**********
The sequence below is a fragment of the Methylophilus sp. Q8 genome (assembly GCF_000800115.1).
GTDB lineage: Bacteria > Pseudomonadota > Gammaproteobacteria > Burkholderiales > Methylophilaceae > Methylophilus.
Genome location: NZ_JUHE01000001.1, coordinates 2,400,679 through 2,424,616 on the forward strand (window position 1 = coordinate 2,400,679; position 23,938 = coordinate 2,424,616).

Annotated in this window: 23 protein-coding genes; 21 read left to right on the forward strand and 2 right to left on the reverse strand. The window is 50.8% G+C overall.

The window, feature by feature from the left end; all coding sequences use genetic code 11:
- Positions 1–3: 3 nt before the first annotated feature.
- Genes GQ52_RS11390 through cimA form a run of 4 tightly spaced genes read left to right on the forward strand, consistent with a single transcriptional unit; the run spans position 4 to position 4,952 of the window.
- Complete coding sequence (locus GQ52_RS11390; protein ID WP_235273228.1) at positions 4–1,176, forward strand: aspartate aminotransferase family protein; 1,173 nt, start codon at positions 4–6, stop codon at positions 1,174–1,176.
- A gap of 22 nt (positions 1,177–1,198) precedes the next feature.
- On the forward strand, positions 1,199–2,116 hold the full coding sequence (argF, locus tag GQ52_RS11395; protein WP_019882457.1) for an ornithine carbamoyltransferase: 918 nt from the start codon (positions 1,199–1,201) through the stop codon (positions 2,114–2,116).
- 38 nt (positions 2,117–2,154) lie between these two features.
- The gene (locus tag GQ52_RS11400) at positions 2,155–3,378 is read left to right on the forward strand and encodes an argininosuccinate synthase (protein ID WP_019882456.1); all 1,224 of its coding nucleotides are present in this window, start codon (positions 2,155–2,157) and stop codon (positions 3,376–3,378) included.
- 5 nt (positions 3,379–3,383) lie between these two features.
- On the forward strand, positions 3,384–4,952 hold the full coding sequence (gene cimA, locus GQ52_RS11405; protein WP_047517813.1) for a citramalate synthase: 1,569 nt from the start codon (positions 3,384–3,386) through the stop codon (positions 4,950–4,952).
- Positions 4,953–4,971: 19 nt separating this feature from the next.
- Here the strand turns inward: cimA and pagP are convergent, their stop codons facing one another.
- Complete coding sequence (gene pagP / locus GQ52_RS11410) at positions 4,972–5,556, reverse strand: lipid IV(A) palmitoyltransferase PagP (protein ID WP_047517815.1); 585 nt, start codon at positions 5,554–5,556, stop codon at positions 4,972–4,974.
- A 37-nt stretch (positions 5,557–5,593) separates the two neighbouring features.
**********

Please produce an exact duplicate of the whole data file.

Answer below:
The sequence below is a fragment of the Methylophilus sp. Q8 genome (assembly GCF_000800115.1).
GTDB lineage: Bacteria > Pseudomonadota > Gammaproteobacteria > Burkholderiales > Methylophilaceae > Methylophilus.
Genome location: NZ_JUHE01000001.1, coordinates 2,400,679 through 2,424,616 on the forward strand (window position 1 = coordinate 2,400,679; position 23,938 = coordinate 2,424,616).

Annotated in this window: 23 protein-coding genes; 21 read left to right on the forward strand and 2 right to left on the reverse strand. The window is 50.8% G+C overall.

The window, feature by feature from the left end; all coding sequences use genetic code 11:
- Positions 1–3: 3 nt before the first annotated feature.
- Genes GQ52_RS11390 through cimA form a run of 4 tightly spaced genes read left to right on the forward strand, consistent with a single transcriptional unit; the run spans position 4 to position 4,952 of the window.
- Complete coding sequence (locus GQ52_RS11390; protein ID WP_235273228.1) at positions 4–1,176, forward strand: aspartate aminotransferase family protein; 1,173 nt, start codon at positions 4–6, stop codon at positions 1,174–1,176.
- A gap of 22 nt (positions 1,177–1,198) precedes the next feature.
- On the forward strand, positions 1,199–2,116 hold the full coding sequence (argF, locus tag GQ52_RS11395; protein WP_019882457.1) for an ornithine carbamoyltransferase: 918 nt from the start codon (positions 1,199–1,201) through the stop codon (positions 2,114–2,116).
- 38 nt (positions 2,117–2,154) lie between these two features.
- The gene (locus tag GQ52_RS11400) at positions 2,155–3,378 is read left to right on the forward strand and encodes an argininosuccinate synthase (protein ID WP_019882456.1); all 1,224 of its coding nucleotides are present in this window, start codon (positions 2,155–2,157) and stop codon (positions 3,376–3,378) included.
- 5 nt (positions 3,379–3,383) lie between these two features.
- On the forward strand, positions 3,384–4,952 hold the full coding sequence (gene cimA, locus GQ52_RS11405; protein WP_047517813.1) for a citramalate synthase: 1,569 nt from the start codon (positions 3,384–3,386) through the stop codon (positions 4,950–4,952).
- Positions 4,953–4,971: 19 nt separating this feature from the next.
- Here the strand turns inward: cimA and pagP are convergent, their stop codons facing one another.
- Complete coding sequence (gene pagP / locus GQ52_RS11410) at positions 4,972–5,556, reverse strand: lipid IV(A) palmitoyltransferase PagP (protein ID WP_047517815.1); 585 nt, start codon at positions 5,554–5,556, stop codon at positions 4,972–4,974.
- A 37-nt stretch (positions 5,557–5,593) separates the two neighbouring features.